Professor of Physics Nathanael Fortune gave a presentation on “Superconductivity above the Paramagnetic Limit” at a University of Vermont colloquium in November.
Professor of Astronomy James Lowenthal has been awarded a $73,871 National Science Foundation grant for “Science Communication Skill Building for Undergraduates.” The project—a collaboration with Carthage and Dartmouth colleges, Stonybrook University’s Alan Alda Center for Communicating Science and the Appalachian Mountain Club—aims to bridge a stubborn communications gap between scientists, the public and the media by helping science students develop communications skills.
Nnamdi Pole, professor of psychology, conducted a continuing education event on “Traumatic Stress in Racial and Sexual Minorities” in December for mental health clinicians at the Brattleboro Retreat.
Sarah Belal ’01, executive director of Justice Project Pakistan, received the inaugural Franco-German Prize for Human Rights and the Rule of Law which honors activists who fight for human rights in their native countries.
Veronica Torres Martin ’06 has been appointed to the board of the United Way of Berkshire County. Martin, who majored in Spanish at Smith, is manager of language services for Berkshire Medical Center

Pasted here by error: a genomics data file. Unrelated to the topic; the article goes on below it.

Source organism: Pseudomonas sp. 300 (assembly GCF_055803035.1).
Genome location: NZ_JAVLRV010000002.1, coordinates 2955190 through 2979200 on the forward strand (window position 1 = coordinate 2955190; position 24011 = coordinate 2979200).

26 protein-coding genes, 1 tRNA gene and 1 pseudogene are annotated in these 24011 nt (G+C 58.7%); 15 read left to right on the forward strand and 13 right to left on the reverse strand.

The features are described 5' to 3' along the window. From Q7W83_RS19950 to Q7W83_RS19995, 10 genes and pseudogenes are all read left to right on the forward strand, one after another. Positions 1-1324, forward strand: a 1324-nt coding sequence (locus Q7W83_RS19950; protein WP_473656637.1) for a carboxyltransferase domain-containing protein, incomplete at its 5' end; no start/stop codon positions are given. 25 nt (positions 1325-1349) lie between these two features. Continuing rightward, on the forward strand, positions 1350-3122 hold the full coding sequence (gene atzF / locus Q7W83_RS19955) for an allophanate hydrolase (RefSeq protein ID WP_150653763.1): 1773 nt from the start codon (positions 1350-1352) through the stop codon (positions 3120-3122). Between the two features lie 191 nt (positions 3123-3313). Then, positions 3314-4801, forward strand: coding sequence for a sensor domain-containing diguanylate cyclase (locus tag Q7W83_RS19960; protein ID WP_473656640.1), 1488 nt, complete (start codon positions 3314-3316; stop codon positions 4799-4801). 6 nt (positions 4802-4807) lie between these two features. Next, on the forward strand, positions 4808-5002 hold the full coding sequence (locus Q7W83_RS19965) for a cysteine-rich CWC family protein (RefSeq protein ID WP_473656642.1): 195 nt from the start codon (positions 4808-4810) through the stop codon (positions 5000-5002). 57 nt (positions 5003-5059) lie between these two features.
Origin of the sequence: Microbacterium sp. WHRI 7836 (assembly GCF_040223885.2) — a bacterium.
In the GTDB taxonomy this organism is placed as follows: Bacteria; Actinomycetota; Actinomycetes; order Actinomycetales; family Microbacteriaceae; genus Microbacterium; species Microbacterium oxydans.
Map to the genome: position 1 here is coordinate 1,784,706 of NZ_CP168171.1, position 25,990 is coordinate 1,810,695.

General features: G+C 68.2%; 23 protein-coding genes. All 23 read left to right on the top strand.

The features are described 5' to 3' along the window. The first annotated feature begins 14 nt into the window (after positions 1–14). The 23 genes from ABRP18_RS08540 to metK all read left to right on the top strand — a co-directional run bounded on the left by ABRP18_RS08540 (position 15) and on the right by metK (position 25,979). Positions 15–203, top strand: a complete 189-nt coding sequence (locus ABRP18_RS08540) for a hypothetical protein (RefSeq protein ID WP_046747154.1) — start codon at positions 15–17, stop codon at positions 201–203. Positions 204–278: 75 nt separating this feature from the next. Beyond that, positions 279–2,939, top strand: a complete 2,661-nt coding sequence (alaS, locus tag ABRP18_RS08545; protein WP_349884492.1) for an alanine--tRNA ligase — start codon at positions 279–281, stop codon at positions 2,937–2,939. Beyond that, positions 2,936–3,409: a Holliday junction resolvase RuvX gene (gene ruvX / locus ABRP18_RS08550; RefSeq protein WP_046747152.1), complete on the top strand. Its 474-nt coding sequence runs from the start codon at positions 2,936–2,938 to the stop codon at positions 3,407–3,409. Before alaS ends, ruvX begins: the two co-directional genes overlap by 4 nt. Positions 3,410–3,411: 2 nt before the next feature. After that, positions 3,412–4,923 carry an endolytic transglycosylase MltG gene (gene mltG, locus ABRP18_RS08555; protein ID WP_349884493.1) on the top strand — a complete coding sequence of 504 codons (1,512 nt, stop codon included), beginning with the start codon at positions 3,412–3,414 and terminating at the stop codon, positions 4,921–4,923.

Michelle L. Varga Esposito ’97 has joined Spilman Thomas & Battle law office in Charleston, W.Va. Esposito, who majored in economics at Smith, earned a law degree from West Virginia University College of Law.
Laura Holmes Haddad ’97 has published a new book, This is Cancer: Everything You Need to Know, from the Waiting Room to the Bedroom. Haddad (www.lauraholmeshaddad.com), whose breast cancer is in remission, says her sister, Lesley Holmes Reidy ’94, was her biggest supporter during her cancer treatment.
Sarah Kahrl ’79 is the new executive director of Five Colleges of Ohio, a consortium representing the College of Wooster, Denison University, Kenyon and Oberlin colleges and Ohio Wesleyan University. Kahrl, who majored in English language and literature and theatre at Smith, served for 10 years as vice president for college relations at Kenyon and then for two years directed the Kenyon Institute.
Barbara Ruben Migeon ’52 has published American Science: My Views from the Bench, an account of issues university women in science face as they balance work and life activities. Migeon is a physician scientist in the McKusick Nathans Institute of Genetic Medicine at Johns Hopkins School of Medicine.
Cornelia Hahn Oberlander ’44 is the recipient of Canada’s first Governor General’s Medal for her work in landscape architecture. Oberlander is known for using indigenous plants in her designs.
Talk to Me, an innovative Young Adult mystery designed to engage fourth- to eighth-graders—especially girls—in engineering, has just been published in a second edition. The centerpiece of Through My Window—an NSF-funded project that promotes engineering to children and teens—the book is written by Sonia Ellis, senior instructional designer in the Education and Child Study Department at Smith. More than 30 Smith students were involved in its creation in roles ranging from marketing to data analysis.